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Board May Forego Buying Out Superintendent Valentine’s Contract, Saving her $18,000

| January 7, 2014

Janet Valentine's absence has not affected the school district's finances or administration significantly, with Assistant Superintendent Jacob Oliva assuming her responsibilities, but at lower pay. (© FlaglerLive)

Janet Valentine’s absence has not affected the school district’s finances or administration significantly, with Assistant Superintendent Jacob Oliva assuming her responsibilities, but at lower pay. (© FlaglerLive)

The Flagler County School Board is cool to the notion of buying out the contract of Superintendent Janet Valentine, who has been incapacitated by a stroke since before Thanksgiving and will not be returning to work. Rather, the board appears more willing to accept its attorney’s recommendation and let Valentine’s contract run its course through June 30. Valentine is owed about $75,000 for the second half of the last of her four contract years.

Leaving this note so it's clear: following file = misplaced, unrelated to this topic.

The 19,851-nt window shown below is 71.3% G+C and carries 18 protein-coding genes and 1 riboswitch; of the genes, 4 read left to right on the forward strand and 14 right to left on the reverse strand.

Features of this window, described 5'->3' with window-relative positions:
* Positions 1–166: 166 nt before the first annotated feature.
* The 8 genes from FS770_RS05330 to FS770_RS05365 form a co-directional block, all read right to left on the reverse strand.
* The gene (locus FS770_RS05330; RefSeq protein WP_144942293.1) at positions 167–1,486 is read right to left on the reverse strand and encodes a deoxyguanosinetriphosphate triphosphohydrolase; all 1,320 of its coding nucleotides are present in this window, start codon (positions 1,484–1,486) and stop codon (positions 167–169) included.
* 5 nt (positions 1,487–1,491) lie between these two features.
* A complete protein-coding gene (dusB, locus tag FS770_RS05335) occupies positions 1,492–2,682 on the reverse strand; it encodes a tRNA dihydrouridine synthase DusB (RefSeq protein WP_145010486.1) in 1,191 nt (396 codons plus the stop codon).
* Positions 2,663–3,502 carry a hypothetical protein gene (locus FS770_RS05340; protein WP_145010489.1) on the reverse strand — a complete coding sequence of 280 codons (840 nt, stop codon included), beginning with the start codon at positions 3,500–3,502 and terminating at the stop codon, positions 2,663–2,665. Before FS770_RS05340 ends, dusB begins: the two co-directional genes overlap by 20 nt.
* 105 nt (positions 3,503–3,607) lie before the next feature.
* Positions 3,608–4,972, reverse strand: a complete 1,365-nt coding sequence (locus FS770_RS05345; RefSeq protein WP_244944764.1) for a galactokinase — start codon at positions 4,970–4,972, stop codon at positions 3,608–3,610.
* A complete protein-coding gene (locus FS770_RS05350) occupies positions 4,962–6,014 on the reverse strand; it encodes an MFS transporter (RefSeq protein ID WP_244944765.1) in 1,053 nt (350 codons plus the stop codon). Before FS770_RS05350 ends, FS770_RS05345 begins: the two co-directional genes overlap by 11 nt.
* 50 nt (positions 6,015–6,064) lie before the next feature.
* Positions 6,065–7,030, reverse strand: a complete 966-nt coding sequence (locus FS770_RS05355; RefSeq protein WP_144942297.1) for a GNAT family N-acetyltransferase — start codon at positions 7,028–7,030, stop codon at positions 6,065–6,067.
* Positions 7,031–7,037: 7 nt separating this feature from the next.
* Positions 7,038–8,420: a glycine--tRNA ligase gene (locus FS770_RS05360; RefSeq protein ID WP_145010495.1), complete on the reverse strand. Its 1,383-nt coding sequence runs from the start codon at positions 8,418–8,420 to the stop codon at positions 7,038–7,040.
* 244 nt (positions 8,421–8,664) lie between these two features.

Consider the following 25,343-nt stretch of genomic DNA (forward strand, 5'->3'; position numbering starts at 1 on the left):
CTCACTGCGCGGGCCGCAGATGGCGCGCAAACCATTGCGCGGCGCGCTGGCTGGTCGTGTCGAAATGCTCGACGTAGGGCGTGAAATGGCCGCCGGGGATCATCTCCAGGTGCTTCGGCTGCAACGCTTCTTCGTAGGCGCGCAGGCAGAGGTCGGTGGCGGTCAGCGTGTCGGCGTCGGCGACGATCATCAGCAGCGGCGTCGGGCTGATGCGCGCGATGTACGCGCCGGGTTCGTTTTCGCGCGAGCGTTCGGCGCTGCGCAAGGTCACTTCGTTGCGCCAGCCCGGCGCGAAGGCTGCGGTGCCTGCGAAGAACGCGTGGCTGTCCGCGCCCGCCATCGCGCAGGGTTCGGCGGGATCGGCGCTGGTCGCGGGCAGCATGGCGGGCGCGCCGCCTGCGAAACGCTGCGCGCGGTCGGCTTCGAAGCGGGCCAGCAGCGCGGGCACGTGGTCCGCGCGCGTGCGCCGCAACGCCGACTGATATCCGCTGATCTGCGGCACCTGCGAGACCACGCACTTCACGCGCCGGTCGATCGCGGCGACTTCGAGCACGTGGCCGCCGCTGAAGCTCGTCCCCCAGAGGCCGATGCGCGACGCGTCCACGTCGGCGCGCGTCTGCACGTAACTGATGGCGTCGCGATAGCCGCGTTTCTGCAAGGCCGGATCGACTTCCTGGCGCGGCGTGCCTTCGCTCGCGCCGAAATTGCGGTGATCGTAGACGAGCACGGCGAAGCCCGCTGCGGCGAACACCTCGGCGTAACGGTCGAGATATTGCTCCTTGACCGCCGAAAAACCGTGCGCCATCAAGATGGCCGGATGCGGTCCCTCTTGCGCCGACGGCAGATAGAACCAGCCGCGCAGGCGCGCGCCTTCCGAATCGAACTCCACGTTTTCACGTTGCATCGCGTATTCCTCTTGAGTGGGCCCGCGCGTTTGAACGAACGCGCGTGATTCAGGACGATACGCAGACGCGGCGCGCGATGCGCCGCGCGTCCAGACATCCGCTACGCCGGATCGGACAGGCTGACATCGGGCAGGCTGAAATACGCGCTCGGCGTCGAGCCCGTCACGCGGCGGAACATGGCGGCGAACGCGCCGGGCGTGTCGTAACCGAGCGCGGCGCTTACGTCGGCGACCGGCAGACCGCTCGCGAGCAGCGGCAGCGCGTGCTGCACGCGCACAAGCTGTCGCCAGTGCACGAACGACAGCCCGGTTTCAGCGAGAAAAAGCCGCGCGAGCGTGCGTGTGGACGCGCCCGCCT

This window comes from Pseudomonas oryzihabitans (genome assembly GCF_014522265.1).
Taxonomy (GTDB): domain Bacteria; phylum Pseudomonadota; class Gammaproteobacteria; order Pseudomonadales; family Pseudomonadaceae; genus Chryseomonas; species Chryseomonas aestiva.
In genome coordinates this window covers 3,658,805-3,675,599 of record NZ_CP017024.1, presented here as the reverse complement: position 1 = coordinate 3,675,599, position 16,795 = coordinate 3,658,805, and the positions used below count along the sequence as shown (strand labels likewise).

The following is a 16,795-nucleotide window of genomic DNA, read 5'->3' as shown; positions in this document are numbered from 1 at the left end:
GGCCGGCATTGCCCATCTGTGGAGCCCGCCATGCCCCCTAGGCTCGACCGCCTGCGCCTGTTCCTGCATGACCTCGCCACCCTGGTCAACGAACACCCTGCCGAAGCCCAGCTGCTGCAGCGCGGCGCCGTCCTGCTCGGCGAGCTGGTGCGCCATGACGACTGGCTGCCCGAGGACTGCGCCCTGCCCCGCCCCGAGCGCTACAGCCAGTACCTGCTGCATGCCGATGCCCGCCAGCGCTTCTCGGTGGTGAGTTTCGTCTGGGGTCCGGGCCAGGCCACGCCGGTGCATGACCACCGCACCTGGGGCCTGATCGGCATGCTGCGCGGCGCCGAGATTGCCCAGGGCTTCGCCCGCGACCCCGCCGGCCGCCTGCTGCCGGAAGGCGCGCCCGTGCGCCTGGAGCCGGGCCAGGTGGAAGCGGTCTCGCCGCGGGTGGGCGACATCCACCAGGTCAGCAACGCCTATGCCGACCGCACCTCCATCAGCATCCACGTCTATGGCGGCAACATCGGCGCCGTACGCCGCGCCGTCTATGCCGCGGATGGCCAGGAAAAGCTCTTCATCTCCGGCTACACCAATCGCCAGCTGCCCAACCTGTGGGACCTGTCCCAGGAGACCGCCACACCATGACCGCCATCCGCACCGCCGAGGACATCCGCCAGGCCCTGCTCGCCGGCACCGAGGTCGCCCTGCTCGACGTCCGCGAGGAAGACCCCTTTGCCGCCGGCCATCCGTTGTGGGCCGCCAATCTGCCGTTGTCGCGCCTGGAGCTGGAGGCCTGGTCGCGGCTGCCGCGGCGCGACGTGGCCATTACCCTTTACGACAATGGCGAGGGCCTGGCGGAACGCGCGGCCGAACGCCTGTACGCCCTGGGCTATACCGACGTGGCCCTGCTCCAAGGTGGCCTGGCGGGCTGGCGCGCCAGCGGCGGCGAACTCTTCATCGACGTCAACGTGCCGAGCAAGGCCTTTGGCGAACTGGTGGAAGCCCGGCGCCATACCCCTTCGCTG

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Ending the contract early would cost Valentine $18,000 in potential retirement funds, a move the board is not eager to make. It would also require the board to continue paying valentine’s benefits through mid-July anyway. “You have that exposure anyway, you might as well let it play itself out and not incur the cost of a buy-out option,” Board Attorney Kristy Gavin told the board.